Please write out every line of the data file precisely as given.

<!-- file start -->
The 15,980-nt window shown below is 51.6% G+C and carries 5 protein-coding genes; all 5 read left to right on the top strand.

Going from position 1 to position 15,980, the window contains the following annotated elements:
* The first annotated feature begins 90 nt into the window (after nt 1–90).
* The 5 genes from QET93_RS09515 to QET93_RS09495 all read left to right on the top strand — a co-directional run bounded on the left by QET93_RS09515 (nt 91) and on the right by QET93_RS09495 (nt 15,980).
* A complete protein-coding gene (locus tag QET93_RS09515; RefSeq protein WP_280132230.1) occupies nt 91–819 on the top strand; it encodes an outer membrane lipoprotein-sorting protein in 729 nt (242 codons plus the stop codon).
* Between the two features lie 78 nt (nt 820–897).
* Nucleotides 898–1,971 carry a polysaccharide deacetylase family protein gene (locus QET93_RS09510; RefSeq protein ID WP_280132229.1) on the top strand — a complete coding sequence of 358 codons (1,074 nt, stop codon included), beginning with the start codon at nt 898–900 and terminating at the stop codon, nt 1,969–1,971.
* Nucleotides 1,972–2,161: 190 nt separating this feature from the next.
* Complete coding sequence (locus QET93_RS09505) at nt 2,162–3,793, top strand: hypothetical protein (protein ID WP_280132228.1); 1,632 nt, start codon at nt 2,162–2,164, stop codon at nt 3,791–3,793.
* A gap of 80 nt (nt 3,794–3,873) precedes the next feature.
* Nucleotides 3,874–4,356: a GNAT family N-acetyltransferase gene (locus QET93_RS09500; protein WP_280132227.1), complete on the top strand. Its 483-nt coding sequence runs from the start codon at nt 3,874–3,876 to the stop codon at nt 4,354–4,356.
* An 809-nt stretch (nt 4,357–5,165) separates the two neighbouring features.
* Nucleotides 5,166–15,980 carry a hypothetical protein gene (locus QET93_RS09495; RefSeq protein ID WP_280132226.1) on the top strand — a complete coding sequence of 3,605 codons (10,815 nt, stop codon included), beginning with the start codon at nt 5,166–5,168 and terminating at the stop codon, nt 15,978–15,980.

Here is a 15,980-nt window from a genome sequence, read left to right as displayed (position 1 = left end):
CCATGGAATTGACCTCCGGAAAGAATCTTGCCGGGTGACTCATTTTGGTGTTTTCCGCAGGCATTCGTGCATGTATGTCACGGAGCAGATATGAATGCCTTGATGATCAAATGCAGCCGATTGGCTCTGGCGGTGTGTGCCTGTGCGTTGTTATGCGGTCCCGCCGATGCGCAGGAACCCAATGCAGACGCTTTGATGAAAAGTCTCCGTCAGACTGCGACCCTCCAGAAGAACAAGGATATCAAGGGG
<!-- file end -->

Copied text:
The 15,980-nt window shown below is 51.6% G+C and carries 5 protein-coding genes; all 5 read left to right on the top strand.

Going from position 1 to position 15,980, the window contains the following annotated elements:
* The first annotated feature begins 90 nt into the window (after nt 1–90).
* The 5 genes from QET93_RS09515 to QET93_RS09495 all read left to right on the top strand — a co-directional run bounded on the left by QET93_RS09515 (nt 91) and on the right by QET93_RS09495 (nt 15,980).
* A complete protein-coding gene (locus tag QET93_RS09515; RefSeq protein WP_280132230.1) occupies nt 91–819 on the top strand; it encodes an outer membrane lipoprotein-sorting protein in 729 nt (242 codons plus the stop codon).
* Between the two features lie 78 nt (nt 820–897).
* Nucleotides 898–1,971 carry a polysaccharide deacetylase family protein gene (locus QET93_RS09510; RefSeq protein ID WP_280132229.1) on the top strand — a complete coding sequence of 358 codons (1,074 nt, stop codon included), beginning with the start codon at nt 898–900 and terminating at the stop codon, nt 1,969–1,971.
* Nucleotides 1,972–2,161: 190 nt separating this feature from the next.
* Complete coding sequence (locus QET93_RS09505) at nt 2,162–3,793, top strand: hypothetical protein (protein ID WP_280132228.1); 1,632 nt, start codon at nt 2,162–2,164, stop codon at nt 3,791–3,793.
* A gap of 80 nt (nt 3,794–3,873) precedes the next feature.
* Nucleotides 3,874–4,356: a GNAT family N-acetyltransferase gene (locus QET93_RS09500; protein WP_280132227.1), complete on the top strand. Its 483-nt coding sequence runs from the start codon at nt 3,874–3,876 to the stop codon at nt 4,354–4,356.
* An 809-nt stretch (nt 4,357–5,165) separates the two neighbouring features.
* Nucleotides 5,166–15,980 carry a hypothetical protein gene (locus QET93_RS09495; RefSeq protein ID WP_280132226.1) on the top strand — a complete coding sequence of 3,605 codons (10,815 nt, stop codon included), beginning with the start codon at nt 5,166–5,168 and terminating at the stop codon, nt 15,978–15,980.

Here is a 15,980-nt window from a genome sequence, read left to right as displayed (position 1 = left end):
CCATGGAATTGACCTCCGGAAAGAATCTTGCCGGGTGACTCATTTTGGTGTTTTCCGCAGGCATTCGTGCATGTATGTCACGGAGCAGATATGAATGCCTTGATGATCAAATGCAGCCGATTGGCTCTGGCGGTGTGTGCCTGTGCGTTGTTATGCGGTCCCGCCGATGCGCAGGAACCCAATGCAGACGCTTTGATGAAAAGTCTCCGTCAGACTGCGACCCTCCAGAAGAACAAGGATATCAAGGGG